Motor vehicle crashes killed 200 people in NYC in 2018 including 114 pedestrians and 10 cyclists and left 60,000 injured. Between July 2012 and January 2019, 887 pedestrians were killed by automobiles. Generally, when the DOT installs protected bike lanes or other infrastructure to make cycling safer and easier, pedestrian safety also increases.
All too frequently whenever there is a serious crash involving a cyclist being hit a motor vehicle, they initiate ticketing activity against cyclists often at intersections and bike lanes in which little dangerous behavior is exhibited by cyclists rather drivers who block and drive in bike lanes, drivers who cut off cyclists at intersections or drivers that block the box causing cyclists to go out into traffic.
Manhattan Borough President Gale Brewer (pictured with Council Member Carlina Rivera and State Senator Brad Hoylman) held a town hall on congestion pricing last Thursday. (Photo by Maria Rocha-Buschel)
By Maria Rocha-Buschel
Manhattan elected officials argued strongly in favor of congestion pricing at a public hearing last Thursday, but car-owning residents in attendance felt differently about the plan.
“This congestion was caused by the city allowing Uber and Lyft to put hundreds of cars on the streets that were already congested without charging any revenue for the city,” said attendee Sheila Williams. “If they had at least done that, they could have increased revenue and decreased the cars on the street, but now you want all of us to pay for this debacle and it’s already decimated the yellow cab industry.”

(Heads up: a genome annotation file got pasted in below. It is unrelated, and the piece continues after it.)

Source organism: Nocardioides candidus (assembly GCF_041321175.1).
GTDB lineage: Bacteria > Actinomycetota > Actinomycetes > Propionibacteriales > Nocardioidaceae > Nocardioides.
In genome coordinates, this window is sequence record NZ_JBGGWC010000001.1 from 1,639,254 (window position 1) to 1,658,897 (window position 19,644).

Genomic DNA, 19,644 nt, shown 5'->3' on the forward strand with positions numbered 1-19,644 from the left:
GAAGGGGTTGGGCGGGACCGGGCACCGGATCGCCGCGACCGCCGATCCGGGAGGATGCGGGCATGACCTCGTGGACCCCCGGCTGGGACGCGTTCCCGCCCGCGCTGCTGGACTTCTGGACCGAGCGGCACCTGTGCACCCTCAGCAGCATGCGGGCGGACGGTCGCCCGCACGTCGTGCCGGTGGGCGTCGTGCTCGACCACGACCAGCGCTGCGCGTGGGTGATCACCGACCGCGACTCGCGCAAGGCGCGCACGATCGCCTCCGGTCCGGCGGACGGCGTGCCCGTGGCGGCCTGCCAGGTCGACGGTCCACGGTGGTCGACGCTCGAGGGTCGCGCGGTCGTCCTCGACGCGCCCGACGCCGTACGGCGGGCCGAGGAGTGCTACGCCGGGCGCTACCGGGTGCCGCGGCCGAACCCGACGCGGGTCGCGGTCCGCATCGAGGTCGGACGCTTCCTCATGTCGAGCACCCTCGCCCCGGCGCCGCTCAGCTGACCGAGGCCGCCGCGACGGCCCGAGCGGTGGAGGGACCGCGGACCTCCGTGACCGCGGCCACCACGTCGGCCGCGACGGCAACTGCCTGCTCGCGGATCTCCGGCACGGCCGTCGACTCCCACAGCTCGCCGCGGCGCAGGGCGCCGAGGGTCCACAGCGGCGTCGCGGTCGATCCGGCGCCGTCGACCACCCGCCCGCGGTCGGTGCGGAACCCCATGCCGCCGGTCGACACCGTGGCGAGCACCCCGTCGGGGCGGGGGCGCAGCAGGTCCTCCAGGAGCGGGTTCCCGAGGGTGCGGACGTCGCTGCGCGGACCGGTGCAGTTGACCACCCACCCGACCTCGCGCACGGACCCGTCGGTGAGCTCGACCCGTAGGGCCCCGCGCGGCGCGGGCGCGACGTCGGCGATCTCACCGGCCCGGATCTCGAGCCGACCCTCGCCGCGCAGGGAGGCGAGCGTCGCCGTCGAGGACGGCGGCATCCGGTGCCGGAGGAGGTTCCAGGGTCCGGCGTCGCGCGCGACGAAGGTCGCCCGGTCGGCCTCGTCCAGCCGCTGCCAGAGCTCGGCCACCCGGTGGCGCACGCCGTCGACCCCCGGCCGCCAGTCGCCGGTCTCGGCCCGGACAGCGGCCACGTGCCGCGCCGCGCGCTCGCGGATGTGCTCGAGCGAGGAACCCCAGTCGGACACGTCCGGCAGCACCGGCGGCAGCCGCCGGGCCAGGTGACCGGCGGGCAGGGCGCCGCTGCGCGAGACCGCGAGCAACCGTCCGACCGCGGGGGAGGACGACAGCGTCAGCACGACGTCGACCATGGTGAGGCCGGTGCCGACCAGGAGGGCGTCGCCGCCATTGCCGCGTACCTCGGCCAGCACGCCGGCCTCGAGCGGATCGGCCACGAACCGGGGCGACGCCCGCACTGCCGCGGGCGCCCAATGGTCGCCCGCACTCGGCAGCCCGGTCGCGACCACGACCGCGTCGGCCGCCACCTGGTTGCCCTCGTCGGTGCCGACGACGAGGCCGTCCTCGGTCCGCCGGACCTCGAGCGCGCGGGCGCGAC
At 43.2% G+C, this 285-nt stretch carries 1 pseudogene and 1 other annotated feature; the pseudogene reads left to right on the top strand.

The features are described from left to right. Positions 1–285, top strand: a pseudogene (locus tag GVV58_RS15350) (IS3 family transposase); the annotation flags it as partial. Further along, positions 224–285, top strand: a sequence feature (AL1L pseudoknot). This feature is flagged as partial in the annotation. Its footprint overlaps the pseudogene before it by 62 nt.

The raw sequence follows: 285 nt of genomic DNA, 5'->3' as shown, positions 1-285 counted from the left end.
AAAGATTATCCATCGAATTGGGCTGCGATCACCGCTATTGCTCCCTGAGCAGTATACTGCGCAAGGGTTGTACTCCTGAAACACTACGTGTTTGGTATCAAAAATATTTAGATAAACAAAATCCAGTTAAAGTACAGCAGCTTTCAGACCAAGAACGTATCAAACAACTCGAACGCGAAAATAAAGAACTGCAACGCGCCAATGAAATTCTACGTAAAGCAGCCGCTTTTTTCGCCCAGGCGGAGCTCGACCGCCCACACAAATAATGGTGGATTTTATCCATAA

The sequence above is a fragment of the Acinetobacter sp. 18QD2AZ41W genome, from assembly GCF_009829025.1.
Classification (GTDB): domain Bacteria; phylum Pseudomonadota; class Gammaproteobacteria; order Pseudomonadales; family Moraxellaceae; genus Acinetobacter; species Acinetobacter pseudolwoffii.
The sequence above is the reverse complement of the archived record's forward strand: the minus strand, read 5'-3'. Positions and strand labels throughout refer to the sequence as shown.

Manhattanites got the opportunity to offer their thoughts on the plan at a public hearing hosted by Borough President Gale Brewer at Cooper Union last Thursday evening. Many of the few hundred residents in attendance identified themselves as car-owners and suggested that residents who live in the area shouldn’t be forced to pay a fee just based on where they live.
“I do think that people living in the zone should be exempted from congestion pricing,” Stuy Town resident Lynn Janofsky said. “The only reason I have a car is to drive out of the city. I only go up or down the FDR and don’t drive in the city because I’m too worried about killing somebody, with the bikes, Ubers, pedestrians and phones. I have zero faith in the mayor to think things through before implementing something. For all of us who live in Stuyvesant Town/Peter Cooper Village and our six garages, we should be exempt.”
Pricing won’t help with congestion
To the editor:
Apparently April Fool’s Day is Judgment Day for congestion fees here in New York City. It is the day, following Mr. de Blasio on WNYC, when wisdom will be brought to bear and traffic congestion will be made a thing of the past.
Unfortunately, while congestion fees may help the cash-strapped MTA, the practice will do nothing for congestion… and we all know it!
The reason: Traffic congestion was not caused by a cash shortage in the MTA. Congestion is an above-ground problem, and no amount of MTA money, and no amount of on-time public service will get at its causes. The first cause was the deliberate increase years ago in the number of yellow cabs. The second cause is the number and sizes of Uber and Lyft vehicles that found their way onto our streets — 100,000 if current figures are correct. And finally, though not causal, the introduction of bike lanes has squeezed cars, cabs, vans, trucks, limos and buses into an already crowded center-of-the-road.